The Shore by Ares Dragonis
The Shore is a first-person adventure game steeped in Lovecraftian lore. Its story follows Andrew, a confused and desperate man looking for his lost daughter on an island that is only the tip of an iceberg filled with cosmic entities, hidden secrets, and unfathomable horrors. With a variety of twisted environments to explore and an assortment of puzzles to solve, The Shore strives to offer a worthy narrative for fans of the cosmic horror subgenre and Lovecraft’s creations in particular.
Mist and Mystery
The story of The Shore is secondary only to its atmosphere. Andrew, a fisherman, is stranded on an eerie island and is looking for his lost daughter. Little context is provided beyond this, but it is enough to serve as a foundation for the exploration that follows.
I was pleased to find that developer Ares Dragonis knows how to wield suspense; I find horror lands more effectively when the pacing is right. Early sections of the game slowly introduce a sense of something vast and unknowable lurking around the island, and environmental storytelling is used to good effect. I particularly enjoyed the contents of a lighthouse found early in Andrew’s adventure.
The Shore uses a mix of challenges to populate the journey between moments of discovery and narrative revelation. Puzzles are seeded throughout the game and I found these to range between fun little time fillers and, unfortunately, simple to the point of being monotonous. A couple do require creative thinking whilst, by contrast, one or two simply rely on finding an item placed in a seemingly random location nearby.
Action sequences become more frequent later in the story and these range from nail-biting to a tad irritating. The latter is usually due to the reliance on slowing down pursuing enemies while fleeing in the opposite direction (rarely a fun way to navigate). That said, this does a good job of providing a sense of dread and danger and it isn’t used too often. I think more creative problems and less direct combat would have served to provide more opportunities to really take in the superb environments.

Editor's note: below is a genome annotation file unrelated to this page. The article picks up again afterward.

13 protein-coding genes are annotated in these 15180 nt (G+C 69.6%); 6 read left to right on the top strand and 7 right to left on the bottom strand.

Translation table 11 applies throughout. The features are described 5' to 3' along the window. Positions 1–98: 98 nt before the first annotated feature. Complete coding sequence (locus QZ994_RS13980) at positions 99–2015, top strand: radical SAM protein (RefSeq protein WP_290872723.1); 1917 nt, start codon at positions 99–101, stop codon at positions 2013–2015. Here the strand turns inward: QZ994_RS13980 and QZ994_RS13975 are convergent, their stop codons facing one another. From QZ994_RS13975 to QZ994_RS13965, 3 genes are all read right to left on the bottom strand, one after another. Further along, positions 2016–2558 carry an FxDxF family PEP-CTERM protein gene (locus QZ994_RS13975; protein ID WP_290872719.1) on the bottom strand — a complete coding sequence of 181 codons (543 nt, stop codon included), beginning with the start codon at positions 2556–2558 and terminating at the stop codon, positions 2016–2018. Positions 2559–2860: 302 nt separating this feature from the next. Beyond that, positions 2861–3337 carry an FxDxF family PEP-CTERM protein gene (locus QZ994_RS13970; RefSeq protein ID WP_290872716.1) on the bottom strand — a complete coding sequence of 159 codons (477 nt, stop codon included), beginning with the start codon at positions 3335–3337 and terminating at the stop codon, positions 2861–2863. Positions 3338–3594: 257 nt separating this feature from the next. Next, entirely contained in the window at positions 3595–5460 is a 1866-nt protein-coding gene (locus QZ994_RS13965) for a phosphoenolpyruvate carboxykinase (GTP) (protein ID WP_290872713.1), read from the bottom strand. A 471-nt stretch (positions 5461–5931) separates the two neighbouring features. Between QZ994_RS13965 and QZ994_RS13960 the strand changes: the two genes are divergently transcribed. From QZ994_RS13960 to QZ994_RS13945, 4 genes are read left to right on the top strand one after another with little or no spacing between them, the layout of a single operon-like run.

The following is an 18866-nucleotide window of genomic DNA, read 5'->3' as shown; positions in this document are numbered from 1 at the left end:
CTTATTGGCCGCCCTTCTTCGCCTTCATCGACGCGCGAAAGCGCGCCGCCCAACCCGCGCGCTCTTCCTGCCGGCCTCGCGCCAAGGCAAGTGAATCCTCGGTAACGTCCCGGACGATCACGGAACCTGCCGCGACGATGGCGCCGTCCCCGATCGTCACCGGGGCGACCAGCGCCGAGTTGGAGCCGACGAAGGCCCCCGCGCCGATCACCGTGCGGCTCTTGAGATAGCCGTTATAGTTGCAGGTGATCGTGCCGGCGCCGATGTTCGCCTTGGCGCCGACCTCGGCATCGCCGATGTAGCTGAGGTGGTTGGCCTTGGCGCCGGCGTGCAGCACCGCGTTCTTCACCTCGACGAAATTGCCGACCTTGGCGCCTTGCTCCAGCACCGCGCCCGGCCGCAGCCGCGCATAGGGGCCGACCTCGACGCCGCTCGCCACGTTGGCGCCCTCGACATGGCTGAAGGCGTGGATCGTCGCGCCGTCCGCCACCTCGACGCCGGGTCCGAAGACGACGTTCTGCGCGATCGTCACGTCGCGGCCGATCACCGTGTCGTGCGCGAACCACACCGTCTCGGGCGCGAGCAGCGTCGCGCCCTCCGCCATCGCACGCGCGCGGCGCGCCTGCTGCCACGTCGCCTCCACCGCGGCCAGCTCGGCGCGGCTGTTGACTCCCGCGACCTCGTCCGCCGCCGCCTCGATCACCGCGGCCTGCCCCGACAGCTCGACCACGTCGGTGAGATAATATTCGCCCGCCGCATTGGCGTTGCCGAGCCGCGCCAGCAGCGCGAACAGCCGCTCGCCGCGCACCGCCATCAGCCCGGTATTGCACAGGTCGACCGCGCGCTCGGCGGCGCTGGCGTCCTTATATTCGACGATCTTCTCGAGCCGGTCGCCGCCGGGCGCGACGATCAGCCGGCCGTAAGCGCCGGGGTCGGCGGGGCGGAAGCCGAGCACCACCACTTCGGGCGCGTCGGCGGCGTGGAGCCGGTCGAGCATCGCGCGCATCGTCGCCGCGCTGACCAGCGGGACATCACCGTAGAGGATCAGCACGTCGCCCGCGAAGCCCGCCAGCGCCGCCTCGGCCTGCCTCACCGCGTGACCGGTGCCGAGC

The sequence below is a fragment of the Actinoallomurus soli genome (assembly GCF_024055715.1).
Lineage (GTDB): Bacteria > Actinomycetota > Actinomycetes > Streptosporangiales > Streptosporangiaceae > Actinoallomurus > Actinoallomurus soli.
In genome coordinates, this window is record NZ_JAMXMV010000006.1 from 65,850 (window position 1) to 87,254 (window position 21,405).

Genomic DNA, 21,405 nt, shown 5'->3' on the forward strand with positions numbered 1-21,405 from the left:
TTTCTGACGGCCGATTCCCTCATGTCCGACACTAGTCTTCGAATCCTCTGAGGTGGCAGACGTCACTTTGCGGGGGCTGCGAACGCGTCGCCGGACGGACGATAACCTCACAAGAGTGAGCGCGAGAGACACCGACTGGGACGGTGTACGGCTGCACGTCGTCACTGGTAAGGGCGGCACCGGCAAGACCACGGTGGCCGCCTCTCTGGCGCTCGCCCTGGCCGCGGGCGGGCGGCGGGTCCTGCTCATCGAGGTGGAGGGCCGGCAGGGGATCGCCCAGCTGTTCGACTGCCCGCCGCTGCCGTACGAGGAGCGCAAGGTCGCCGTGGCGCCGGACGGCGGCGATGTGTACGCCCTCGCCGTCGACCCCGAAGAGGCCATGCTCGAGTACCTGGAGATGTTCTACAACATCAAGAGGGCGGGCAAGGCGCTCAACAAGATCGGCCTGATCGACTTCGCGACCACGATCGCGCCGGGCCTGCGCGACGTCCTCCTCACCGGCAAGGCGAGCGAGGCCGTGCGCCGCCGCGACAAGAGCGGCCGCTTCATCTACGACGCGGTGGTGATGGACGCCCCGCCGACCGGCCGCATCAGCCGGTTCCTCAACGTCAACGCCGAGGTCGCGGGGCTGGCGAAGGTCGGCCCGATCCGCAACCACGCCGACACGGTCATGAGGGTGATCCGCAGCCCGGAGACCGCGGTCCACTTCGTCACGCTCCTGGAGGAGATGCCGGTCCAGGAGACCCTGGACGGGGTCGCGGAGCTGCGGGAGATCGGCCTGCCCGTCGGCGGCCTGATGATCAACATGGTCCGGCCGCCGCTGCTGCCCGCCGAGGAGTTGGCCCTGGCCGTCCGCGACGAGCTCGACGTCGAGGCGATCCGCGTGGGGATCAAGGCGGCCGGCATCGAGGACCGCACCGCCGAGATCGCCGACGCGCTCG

An Uncaring Cosmic Void That Maybe Cares a Little
These environments are expertly designed, and some are truly the stuff of nightmares. As I delved deeper into The Shore, I was delighted to find that the developer has really tuned into the kind of bizarre, twisted hidden worlds that cosmic horror evokes. Some locations feel like they would make even H.R. Giger’s skin crawl. These areas are often populated by unique, distinct, but never fully explained features, and this does a great job of creating some memorable moments.
Unfortunately, this is contrasted somewhat by the core narrative itself. Andrew’s plight is terrible and his adventure is reasonably compelling, but some of the entities he faces seem to be a little too invested in his journey. I’ve always found cosmic horror works best when founded on mystery. More specifically, cosmic horror is at its best when the incomprehensible forces driving the human protagonists to the edge of madness are entirely indifferent to them. The terror lies not in a sense of malevolence or hostility but in the vast unknown and the possibility that the things beyond the edges of consciousness are, by their very nature, destructive to the sanity of rational minds.
The entities portrayed in The Shore seem all too interested in Andrew, and he interacts a little too directly with them for my tastes.
Unnerving and Unearthly
The visuals and music of The Shore are absolutely superb. The soundtrack in particular is worthy of commendation; twisted, unearthly melodies ensure that key moments throughout the narrative hit hard with an unnerving tone whilst later on epic discoveries are partnered with grand swells in the soundtrack. The Shore does an excellent job of creating a rich atmosphere for its grim world.
The Shore is a superb and engaging horror title that crafts a forlorn and memorable world with style. I wonder if it might have served The Shore to pay less homage to Lovecraft and instead go its own way with the nightmares it introduces; later in the adventure, it can begin to feel like a tour of Lovecraftian staples and so loses a little of its mystique.
That said, The Shore dives fully into its chosen genre and offers a short but striking adventure that will grip the minds of any daring to gaze into its depths.
The Shore is available via Steam.
Watch the trailer for The Shore below: